So, post-IMC, I was trying to think about what to talk about...and I realized I was feeling some insecurities and some imposter syndrome - which reminded me of two stories I've had with an IMC teacher. When I think about important things I've learned from professionals, these two moments are at the top of my list...and I'm sure they were completely throw-away moments for the teacher (Not going to name names, but you can probably figure out who it was.)
The first moment was actually a couple of years before IMC, back when I was still in art school. My illustration class took a field trip to LA, and we were meeting this guy for a talk in our hotel room. My friend Mike MacRae wanted the pro to sign his sketch book, and he opened it up to a random page. MacRae does beautiful figure work, mostly with ballpoint pens, and the page the pro opened to was a fantastic drawing of an angel in flowing robes. The Pro literally exclaimed "Holy Shit! I could never do that!"...he signed his name, and added, "I didn't draw this", with an arrow pointed to the angel.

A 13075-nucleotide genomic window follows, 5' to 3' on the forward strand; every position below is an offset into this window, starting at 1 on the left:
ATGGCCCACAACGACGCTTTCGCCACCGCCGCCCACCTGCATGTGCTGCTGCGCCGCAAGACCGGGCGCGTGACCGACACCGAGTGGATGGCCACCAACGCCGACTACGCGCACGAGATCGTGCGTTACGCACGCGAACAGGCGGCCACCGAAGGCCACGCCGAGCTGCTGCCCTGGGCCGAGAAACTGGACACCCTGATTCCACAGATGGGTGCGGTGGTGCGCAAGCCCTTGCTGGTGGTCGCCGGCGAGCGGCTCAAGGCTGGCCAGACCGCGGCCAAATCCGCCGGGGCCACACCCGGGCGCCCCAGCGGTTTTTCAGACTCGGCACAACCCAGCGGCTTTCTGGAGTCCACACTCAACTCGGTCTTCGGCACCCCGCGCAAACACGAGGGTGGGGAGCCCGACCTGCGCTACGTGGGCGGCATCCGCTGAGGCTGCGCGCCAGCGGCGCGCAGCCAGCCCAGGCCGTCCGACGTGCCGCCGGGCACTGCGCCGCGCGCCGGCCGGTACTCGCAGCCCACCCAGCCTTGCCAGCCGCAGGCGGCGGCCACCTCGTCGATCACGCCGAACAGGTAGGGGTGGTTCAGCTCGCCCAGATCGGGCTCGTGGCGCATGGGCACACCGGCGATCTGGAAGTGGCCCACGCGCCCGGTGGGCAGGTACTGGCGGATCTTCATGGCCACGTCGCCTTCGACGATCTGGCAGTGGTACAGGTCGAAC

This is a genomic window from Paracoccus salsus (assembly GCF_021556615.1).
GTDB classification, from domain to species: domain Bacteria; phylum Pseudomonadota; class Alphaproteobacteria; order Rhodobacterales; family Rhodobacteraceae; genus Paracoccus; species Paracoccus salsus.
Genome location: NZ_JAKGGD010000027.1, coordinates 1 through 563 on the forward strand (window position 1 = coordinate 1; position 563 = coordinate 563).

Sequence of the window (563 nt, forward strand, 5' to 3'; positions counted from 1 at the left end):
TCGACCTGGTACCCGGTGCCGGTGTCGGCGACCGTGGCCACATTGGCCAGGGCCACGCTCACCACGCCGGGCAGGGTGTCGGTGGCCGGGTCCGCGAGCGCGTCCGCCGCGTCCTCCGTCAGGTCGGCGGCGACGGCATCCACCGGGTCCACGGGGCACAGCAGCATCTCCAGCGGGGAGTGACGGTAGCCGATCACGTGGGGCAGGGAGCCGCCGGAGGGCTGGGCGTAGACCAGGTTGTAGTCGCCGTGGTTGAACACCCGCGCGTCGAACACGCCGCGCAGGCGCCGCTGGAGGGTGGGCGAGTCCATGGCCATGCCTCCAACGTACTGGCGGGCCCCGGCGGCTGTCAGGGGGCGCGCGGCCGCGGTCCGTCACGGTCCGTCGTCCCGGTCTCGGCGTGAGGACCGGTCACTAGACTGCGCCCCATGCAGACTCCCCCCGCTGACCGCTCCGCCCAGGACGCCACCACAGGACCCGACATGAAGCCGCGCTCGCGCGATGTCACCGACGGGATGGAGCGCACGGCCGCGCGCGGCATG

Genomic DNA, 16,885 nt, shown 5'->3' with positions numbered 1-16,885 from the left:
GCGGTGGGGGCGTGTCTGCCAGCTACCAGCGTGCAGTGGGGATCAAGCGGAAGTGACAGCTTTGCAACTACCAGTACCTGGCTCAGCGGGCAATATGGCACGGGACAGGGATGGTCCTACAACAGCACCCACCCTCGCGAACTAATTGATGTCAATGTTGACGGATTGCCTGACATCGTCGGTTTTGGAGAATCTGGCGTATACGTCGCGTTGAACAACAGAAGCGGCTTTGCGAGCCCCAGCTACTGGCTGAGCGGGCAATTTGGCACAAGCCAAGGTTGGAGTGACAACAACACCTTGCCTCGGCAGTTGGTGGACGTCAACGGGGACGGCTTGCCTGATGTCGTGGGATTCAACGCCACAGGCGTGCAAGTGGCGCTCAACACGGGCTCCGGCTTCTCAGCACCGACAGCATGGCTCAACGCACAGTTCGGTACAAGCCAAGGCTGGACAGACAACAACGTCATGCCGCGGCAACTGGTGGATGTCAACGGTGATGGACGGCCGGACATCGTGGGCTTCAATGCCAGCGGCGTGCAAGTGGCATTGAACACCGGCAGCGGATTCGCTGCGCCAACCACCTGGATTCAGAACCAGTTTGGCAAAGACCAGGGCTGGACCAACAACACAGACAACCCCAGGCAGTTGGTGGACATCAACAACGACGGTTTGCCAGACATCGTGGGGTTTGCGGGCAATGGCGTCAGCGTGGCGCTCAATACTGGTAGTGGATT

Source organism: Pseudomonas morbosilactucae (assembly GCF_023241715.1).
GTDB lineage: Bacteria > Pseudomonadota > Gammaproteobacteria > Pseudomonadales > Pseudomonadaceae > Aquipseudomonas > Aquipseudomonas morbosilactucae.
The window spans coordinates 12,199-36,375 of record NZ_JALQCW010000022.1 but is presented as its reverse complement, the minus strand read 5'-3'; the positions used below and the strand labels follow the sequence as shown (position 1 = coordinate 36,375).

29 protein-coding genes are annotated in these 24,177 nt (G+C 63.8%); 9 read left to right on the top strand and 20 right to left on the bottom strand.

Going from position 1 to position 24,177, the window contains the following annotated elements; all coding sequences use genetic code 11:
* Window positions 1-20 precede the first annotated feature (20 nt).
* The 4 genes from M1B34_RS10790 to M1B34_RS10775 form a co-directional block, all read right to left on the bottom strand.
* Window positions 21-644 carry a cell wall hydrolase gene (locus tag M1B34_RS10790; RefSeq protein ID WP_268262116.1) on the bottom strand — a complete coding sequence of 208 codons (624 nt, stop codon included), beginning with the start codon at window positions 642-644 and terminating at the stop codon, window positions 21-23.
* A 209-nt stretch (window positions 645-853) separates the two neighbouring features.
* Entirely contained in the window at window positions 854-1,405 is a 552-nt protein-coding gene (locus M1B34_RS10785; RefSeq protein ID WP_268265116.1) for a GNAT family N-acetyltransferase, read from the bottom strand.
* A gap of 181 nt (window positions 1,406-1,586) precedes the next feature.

That was when I let go of trying to be good at everything. Up until that point, I had been horribly insecure of my future because I didn't think I could ever draw like MacRae - but if the Pro also felt that way, and he'd been working for 20+ years and had 2 movies made of his characters, clearly, I didn't NEED to be able to do that in order to succeed. It was the moment I decided to try to be me, and see what happens.
The second moment happened in 2015 at IMC. It was time for a late night coffee run, and it was me, Greg Manchess, Iain McCaig and the Pro getting ready to head out. The Pro needed to go to the bathroom first, and as he went he, he called back out, "Now don't ditch me while I'm in here!" He said it jokingly, but it was pretty clear, that was an insecurity of his. Even at his level of success in the industry, he still feared being left behind, being unwanted, and being forgotten.
Man, that is SO me....and you think it's because you are a noob, and that once you make it big, you will somehow outrun those insecurities....and here was living proof that those are MY problems, and have nothing to do with my abilities or my success, or my recognition in my industry. Making it "big" won't fix those things, and conversely, just because you have those feelings doesn't mean you aren't adding worth to the industry. Don't link your fears to your success.
Be yourself. Do the best you can. Recognize that your weaknesses won't be solved by some external validation or level of success. If I learned nothing else from the Pro, I would still count him as one of the best teachers I've ever had.
Thanks for reading, please share if you liked it :) Also, drop me a line if there's anything you'd like to hear me talk about in these posts.